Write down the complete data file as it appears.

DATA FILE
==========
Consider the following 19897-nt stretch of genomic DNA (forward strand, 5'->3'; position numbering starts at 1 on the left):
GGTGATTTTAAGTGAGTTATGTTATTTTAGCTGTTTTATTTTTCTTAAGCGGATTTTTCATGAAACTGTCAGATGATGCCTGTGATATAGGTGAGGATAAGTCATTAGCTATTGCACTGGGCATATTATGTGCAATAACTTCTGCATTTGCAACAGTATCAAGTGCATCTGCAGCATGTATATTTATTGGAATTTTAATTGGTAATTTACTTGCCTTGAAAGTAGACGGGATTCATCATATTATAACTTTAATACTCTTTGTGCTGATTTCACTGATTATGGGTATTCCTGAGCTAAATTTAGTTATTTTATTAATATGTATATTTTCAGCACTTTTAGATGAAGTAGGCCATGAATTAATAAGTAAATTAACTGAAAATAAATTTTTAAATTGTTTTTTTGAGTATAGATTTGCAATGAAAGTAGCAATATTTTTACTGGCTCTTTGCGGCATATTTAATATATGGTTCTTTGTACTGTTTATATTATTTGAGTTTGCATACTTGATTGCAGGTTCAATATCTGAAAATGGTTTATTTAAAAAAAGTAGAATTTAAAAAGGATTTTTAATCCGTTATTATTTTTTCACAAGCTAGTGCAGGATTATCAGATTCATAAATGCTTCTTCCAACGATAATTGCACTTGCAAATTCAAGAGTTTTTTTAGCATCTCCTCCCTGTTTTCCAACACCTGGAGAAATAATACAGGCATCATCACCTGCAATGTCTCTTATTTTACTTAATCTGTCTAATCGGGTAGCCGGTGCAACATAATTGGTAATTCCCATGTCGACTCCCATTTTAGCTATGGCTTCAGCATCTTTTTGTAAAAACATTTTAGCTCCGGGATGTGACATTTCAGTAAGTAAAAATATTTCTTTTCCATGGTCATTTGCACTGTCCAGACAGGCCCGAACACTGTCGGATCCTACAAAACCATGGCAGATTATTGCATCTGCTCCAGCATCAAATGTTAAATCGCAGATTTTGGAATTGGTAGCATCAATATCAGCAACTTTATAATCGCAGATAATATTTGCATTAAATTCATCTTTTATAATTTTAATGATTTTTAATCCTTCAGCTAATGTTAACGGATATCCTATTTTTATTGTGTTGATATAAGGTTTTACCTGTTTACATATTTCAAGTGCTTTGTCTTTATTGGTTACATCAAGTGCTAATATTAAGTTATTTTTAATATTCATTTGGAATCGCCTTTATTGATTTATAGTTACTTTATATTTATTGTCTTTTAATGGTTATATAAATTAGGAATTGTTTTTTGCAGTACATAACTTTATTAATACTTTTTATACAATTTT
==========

Consider the following 19897-nt stretch of genomic DNA (forward strand, 5'->3'; position numbering starts at 1 on the left):
GGTGATTTTAAGTGAGTTATGTTATTTTAGCTGTTTTATTTTTCTTAAGCGGATTTTTCATGAAACTGTCAGATGATGCCTGTGATATAGGTGAGGATAAGTCATTAGCTATTGCACTGGGCATATTATGTGCAATAACTTCTGCATTTGCAACAGTATCAAGTGCATCTGCAGCATGTATATTTATTGGAATTTTAATTGGTAATTTACTTGCCTTGAAAGTAGACGGGATTCATCATATTATAACTTTAATACTCTTTGTGCTGATTTCACTGATTATGGGTATTCCTGAGCTAAATTTAGTTATTTTATTAATATGTATATTTTCAGCACTTTTAGATGAAGTAGGCCATGAATTAATAAGTAAATTAACTGAAAATAAATTTTTAAATTGTTTTTTTGAGTATAGATTTGCAATGAAAGTAGCAATATTTTTACTGGCTCTTTGCGGCATATTTAATATATGGTTCTTTGTACTGTTTATATTATTTGAGTTTGCATACTTGATTGCAGGTTCAATATCTGAAAATGGTTTATTTAAAAAAAGTAGAATTTAAAAAGGATTTTTAATCCGTTATTATTTTTTCACAAGCTAGTGCAGGATTATCAGATTCATAAATGCTTCTTCCAACGATAATTGCACTTGCAAATTCAAGAGTTTTTTTAGCATCTCCTCCCTGTTTTCCAACACCTGGAGAAATAATACAGGCATCATCACCTGCAATGTCTCTTATTTTACTTAATCTGTCTAATCGGGTAGCCGGTGCAACATAATTGGTAATTCCCATGTCGACTCCCATTTTAGCTATGGCTTCAGCATCTTTTTGTAAAAACATTTTAGCTCCGGGATGTGACATTTCAGTAAGTAAAAATATTTCTTTTCCATGGTCATTTGCACTGTCCAGACAGGCCCGAACACTGTCGGATCCTACAAAACCATGGCAGATTATTGCATCTGCTCCAGCATCAAATGTTAAATCGCAGATTTTGGAATTGGTAGCATCAATATCAGCAACTTTATAATCGCAGATAATATTTGCATTAAATTCATCTTTTATAATTTTAATGATTTTTAATCCTTCAGCTAATGTTAACGGATATCCTATTTTTATTGTGTTGATATAAGGTTTTACCTGTTTACATATTTCAAGTGCTTTGTCTTTATTGGTTACATCAAGTGCTAATATTAAGTTATTTTTAATATTCATTTGGAATCGCCTTTATTGATTTATAGTTACTTTATATTTATTGTCTTTTAATGGTTATATAAATTAGGAATTGTTTTTTGCAGTACATAACTTTATTAATACTTTTTATACAATTTT